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The Star of This $70 Million Sci-Fi Film Is a Robot

#artificialintelligence

Erica was created by Hiroshi Ishiguro, a roboticist at Osaka University in Japan, to be "the most beautiful woman in the world" -- he modeled her after images of Miss Universe pageant finalists -- and the most humanlike robot in existence. But she's more than just a pretty face: Though "b" is still in preproduction, when she makes her debut, producers believe it will be the first time a film has relied on a fully autonomous artificially intelligent actor. Yet despite her flawless features and easy smile, her pupils are clearly plastic. Her synthesized British voice has a slight metallic tone that sounds like she's speaking into a pipe. When she walks, the motion of her air compressor joints makes it look as though she's performing either a sped-up or slowed-down version of the robot.


Cannes winner Naomi Kawase named producer and senior advisor for Osaka Expo 2025

The Japan Times

Osaka – Film director Naomi Kawase, winner of several Cannes awards, and roboticist Hiroshi Ishiguro were among 10 producers named Monday for the World Exposition set to be held in the city of Osaka in 2025, as the nation began preparing for the event. Kawase will also double as a senior adviser to the event. The expo, to be held for the second time in the city after one in 1970, will have no general producer in charge overall but instead will have 15 senior advisers. The 10 producers, selected by the Japan Association for the 2025 World Exposition, are tasked with designing venues and planning pavilion exhibitions among other sites for the event, which is to be held on Yumeshima, a manmade island in Osaka Bay. Ishiguro, a professor at Osaka University whose creations include his "robot twin," said at a news conference, "The expo 50 years ago had a great impact that can be felt even now. We would like to make the (next) expo one whose legacy will continue for another 50 years."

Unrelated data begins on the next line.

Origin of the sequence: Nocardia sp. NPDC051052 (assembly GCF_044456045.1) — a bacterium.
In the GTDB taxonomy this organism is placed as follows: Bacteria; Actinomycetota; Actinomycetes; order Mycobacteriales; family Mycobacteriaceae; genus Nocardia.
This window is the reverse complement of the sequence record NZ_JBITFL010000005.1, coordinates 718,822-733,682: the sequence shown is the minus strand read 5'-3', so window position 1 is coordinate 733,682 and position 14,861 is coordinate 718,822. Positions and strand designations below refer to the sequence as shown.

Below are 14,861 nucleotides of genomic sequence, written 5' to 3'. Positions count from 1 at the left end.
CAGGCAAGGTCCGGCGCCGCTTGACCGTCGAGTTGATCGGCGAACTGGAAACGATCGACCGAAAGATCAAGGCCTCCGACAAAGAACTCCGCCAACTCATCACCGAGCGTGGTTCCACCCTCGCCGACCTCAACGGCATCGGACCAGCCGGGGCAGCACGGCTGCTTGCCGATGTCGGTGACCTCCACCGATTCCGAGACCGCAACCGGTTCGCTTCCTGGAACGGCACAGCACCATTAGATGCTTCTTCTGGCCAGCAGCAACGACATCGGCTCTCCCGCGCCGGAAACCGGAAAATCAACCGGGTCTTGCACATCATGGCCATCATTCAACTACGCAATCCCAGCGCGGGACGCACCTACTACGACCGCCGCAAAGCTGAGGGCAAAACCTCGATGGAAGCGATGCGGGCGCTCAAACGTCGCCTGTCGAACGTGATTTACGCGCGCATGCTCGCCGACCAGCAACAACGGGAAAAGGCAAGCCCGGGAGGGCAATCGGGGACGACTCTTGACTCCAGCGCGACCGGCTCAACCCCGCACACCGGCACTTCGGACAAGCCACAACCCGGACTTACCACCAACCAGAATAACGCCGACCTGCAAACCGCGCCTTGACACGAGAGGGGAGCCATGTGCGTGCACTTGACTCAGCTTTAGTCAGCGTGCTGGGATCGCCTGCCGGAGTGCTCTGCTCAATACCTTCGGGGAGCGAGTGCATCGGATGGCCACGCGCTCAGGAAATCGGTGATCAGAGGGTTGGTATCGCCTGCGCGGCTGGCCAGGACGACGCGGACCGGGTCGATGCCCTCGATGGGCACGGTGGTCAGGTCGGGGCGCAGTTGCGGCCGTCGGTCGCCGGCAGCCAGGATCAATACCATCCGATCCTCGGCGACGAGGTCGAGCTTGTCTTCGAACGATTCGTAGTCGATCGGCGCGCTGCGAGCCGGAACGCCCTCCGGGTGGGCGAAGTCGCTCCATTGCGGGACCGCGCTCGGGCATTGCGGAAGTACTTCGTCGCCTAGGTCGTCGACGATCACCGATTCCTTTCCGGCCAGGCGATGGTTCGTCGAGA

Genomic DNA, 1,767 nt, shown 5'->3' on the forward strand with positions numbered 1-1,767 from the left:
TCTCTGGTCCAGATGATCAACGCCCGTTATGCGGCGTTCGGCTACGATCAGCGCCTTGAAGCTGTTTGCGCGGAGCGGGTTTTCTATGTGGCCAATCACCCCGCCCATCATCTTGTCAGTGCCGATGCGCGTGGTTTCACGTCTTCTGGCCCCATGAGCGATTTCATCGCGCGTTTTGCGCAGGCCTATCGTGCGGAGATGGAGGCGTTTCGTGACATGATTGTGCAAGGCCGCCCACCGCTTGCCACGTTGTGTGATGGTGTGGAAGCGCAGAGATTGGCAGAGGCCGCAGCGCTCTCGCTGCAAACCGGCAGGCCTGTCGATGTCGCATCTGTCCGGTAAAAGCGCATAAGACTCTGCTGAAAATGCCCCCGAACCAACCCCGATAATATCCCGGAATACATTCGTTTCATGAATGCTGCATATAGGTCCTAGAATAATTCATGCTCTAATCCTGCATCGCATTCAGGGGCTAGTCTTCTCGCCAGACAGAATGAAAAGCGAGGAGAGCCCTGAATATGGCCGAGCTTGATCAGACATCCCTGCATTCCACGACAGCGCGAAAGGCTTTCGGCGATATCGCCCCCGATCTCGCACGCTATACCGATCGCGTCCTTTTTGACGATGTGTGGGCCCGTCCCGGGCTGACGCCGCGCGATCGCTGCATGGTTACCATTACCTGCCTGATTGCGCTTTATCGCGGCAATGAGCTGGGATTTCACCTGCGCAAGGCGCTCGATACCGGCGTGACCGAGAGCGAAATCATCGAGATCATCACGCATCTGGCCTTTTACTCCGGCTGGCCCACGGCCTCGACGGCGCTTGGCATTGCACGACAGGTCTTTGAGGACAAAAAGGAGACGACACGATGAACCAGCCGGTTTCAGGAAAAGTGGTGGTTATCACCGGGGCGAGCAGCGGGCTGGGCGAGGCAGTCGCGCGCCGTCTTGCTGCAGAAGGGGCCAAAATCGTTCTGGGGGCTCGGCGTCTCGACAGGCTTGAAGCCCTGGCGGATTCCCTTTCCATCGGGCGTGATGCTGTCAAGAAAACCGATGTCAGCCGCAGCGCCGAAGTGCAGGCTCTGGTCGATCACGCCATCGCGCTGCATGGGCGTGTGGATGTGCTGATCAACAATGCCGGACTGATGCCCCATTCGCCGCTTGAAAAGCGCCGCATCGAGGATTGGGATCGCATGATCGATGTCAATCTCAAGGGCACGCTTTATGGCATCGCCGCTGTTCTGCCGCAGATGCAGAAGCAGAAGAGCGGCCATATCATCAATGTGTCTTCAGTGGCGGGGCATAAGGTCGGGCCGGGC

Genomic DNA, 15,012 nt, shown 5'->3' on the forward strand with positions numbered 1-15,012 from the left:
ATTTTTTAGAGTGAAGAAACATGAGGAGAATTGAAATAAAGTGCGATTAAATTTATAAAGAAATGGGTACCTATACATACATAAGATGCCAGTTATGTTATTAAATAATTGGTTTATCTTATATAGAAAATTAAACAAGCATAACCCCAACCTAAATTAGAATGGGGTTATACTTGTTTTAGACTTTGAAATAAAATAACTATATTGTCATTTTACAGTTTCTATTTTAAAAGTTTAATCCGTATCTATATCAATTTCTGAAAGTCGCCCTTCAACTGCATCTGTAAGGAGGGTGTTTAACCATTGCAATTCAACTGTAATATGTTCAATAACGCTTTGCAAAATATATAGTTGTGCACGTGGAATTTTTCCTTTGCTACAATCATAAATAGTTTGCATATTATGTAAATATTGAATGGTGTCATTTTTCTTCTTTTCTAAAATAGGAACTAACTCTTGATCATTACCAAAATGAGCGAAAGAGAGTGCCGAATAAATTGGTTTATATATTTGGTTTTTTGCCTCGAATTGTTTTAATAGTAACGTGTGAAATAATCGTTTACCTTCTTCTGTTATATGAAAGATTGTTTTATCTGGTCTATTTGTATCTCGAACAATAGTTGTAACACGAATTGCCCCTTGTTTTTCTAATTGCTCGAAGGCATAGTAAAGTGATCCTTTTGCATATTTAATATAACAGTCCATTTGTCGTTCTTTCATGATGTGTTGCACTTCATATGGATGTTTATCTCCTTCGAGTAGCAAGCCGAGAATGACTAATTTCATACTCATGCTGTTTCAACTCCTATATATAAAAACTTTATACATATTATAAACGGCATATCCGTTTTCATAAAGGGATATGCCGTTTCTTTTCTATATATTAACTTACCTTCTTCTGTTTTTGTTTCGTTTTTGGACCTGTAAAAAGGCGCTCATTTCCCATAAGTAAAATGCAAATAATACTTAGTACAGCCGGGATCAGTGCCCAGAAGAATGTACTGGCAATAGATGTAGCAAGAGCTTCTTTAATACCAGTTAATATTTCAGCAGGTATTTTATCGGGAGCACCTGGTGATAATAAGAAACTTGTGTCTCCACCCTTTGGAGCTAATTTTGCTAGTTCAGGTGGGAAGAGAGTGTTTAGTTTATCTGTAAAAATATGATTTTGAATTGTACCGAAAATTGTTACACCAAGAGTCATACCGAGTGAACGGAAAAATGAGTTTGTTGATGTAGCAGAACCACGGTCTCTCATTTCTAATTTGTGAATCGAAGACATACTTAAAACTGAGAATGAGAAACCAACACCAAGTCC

Japan restaurateur looks to AI-based management to stay ahead of curve in virus-battered industry

The Japan Times

Everything was going well for innovative entrepreneur and restaurateur Haruki Odajima -- or so it seemed until the coronavirus pandemic swirled across the country earlier this year. His artificial intelligence business, Ebilab, which helps restaurants predict how many customers they will get with more than 95 percent accuracy, was flourishing. That success was driven by his long-established restaurant Ebiya in Ise, Mie Prefecture. He had been using the Japanese restaurant to demonstrate how his system can more than triple productivity, grow profits fivefold and reduce food waste by more than 70 percent. With businesses asked to close and people told to stay in, the restaurant industry has chalked up unprecedented losses as bankruptcies sweep the country.


Data-crunching AI in Japan predicts one's chances of developing 20 diseases

The Japan Times

Health researchers have put artificial intelligence to work in crunching big data, allowing them to develop technology that can predict the future onset of around 20 diseases so people can make preventative lifestyle changes. The model developed at Hirosaki University and Kyoto University calculates one's probability of developing a disease within three years based on data obtained from voluntary health checkups on about 20,000 people in Japan. If a patient agrees to disclose data on some 20 categories collected during checkups, the model can project the potential development of arteriosclerosis, hypertension, chronic kidney disease, osteoporosis, coronary heart disease and obesity, among other conditions. The team set up two groups of people for each disease -- those whose data suggested they could develop the ailment in the future and a control group -- and crunched their health data to predict whether would will actually develop the disease. "We made correct predictions on whether individuals will develop the diseases within three years with high accuracy," said Yasushi Okuno, professor at Kyoto University's Graduate School of Medicine.


Artificially intelligent humanoid robot 'Erica' nabs lead role in $70 million Hollywood sci-fi movie

Daily Mail - Science & tech